Learning
to Lose

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It’s not fashionable to think too long about the teams that have left the tournament in this stage. Whatever injustice or act of God put their World Cup run in the dirt, we move on to the next round, the next slurry of cruelty and glory.

But then Mauricio Pinilla, the Chilean striker with the hair tucked behind his ears, does something like this:

And it reminds you in a way that perhaps there is a shadow tournament being played here, a tournament of pain, where the collection of agonies is the whole goal.

World Cup of Agony? I present to you Chile, winner. A chance for a truly famous victory, against the hosts, against a neighbor, against a rival, against Brazil, and it clangs off the goalpost. Pain.

Or maybe it’s Mexico, after Arjen Robben scowled and flopped them into oblivion. Or Algeria or Switzerland, so stout against former champions until the waning moments.

Then there’s the United States. Bloodied by two quick extra time goals in Salvador, a shock of adrenaline sent them flooding toward the Belgian goal. First came a 19-year-old’s running volley into the net, and then chance after chance as the goalposts widened and the Belgians scrambled and the Americans flung themselves forward into increasingly desperate aggressions. And then, the whistle. Over.

There has been a lot of talk about whether Americans are now, or will ever be in the future, truly in love with soccer. It’s a tedious obsession, like fretting over whether a kid will eat vegetables. The rest of the country could continue to pile heaps of Rust Belt scorn on the game, and it wouldn’t dim the mood of tens of thousands who arrived in Brazil to watch their team. Nor would it materially change the great lesson of this tournament for the U.S. Men’s National Team: loss can be sweet.

These games are each fully formed dramas, and tacking on a happy ending to this one would have been a narrative crime. It was glorious because it failed.

Nobody has pain woven into the national sport the way La Roja does

Which brings us back to why I love la roja. Nobody has pain woven into the national sport the way La Roja does.

Consider their stadium back home. Pinilla knows this place: he played there for the first-division Club Universidad de Chile, aka La Gloriosa, before he shipped off for Europe. The Estadio Nacional Julio Martínez Prádanos, where the Chilean National team also plays, was built in the 1930s based on Hitler’s colonnaded Olympiastadion in Berlin, but not even Hitler turned his stadium into a temporary gulag like the Chileans did. During the 1973 coup, the putschists imprisoned up to 40,000 trade unionists, students, and anyone else suspected of being a leftist in the locker rooms, halls and stands of the stadium. More than a few died there.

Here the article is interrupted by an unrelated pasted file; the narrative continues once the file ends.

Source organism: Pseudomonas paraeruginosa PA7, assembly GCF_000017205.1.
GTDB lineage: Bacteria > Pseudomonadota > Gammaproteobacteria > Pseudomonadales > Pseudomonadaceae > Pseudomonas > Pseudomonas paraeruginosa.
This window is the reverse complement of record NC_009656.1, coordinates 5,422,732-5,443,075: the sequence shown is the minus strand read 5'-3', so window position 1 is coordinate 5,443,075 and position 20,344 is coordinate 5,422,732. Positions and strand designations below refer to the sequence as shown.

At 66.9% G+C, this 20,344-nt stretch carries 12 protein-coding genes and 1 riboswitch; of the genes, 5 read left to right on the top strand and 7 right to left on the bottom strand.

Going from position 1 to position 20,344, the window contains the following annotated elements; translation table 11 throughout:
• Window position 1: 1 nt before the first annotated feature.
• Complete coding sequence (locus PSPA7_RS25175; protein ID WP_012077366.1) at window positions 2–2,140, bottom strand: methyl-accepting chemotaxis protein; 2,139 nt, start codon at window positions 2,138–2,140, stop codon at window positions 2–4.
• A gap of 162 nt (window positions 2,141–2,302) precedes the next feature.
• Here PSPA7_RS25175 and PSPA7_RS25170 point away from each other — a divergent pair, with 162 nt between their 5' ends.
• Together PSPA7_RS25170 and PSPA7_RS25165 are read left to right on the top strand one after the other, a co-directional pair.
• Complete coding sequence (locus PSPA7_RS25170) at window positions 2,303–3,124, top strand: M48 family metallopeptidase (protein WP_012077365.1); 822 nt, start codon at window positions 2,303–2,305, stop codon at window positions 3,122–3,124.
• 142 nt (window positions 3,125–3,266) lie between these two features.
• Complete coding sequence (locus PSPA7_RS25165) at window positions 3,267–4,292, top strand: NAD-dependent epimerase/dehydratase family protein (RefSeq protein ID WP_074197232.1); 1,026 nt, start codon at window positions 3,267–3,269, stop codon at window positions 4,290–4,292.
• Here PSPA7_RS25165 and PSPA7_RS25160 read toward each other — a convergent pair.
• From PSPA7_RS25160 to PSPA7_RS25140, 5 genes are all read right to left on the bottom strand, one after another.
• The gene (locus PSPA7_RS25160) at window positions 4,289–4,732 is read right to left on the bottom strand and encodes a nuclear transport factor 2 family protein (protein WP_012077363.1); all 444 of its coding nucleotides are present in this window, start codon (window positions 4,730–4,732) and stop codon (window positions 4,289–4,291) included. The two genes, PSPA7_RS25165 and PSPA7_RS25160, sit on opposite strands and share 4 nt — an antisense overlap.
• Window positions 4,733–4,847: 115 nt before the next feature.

But the remarkable thing, when I visited last September while working on a story about the coup, is how this history has been preserved. Yes, there is a small fenced-off section in the stands that has been left unrenovated as a public testament. But the real memorials are still behind gates that only open with skeleton keys, those sections of the stadium halls where the public cannot go, where you can still see bullet holes in the windows, where no paint has touched the walls for 40 years. Wally Kunstmann, an activist and former torture victim, took me and photographers Michael Magers and David Burnett (who had been held here himself in 1973 while photographing prisoners) into the gloom of those halls.

It was, for me, an unusual preparation for being at Arena Corinthians last week in São Paulo. Chile’s national team was squaring off against the Dutch for control of Group B. The sun shone. Budweiser and Coca-Cola flowed into commemorative cups. If there are dark corners of Corinthians, FIFA had long ago swaddled them in festive corporate bunting. Ronaldo was on hand; we rode the elevator together from the media center. He looked amazing.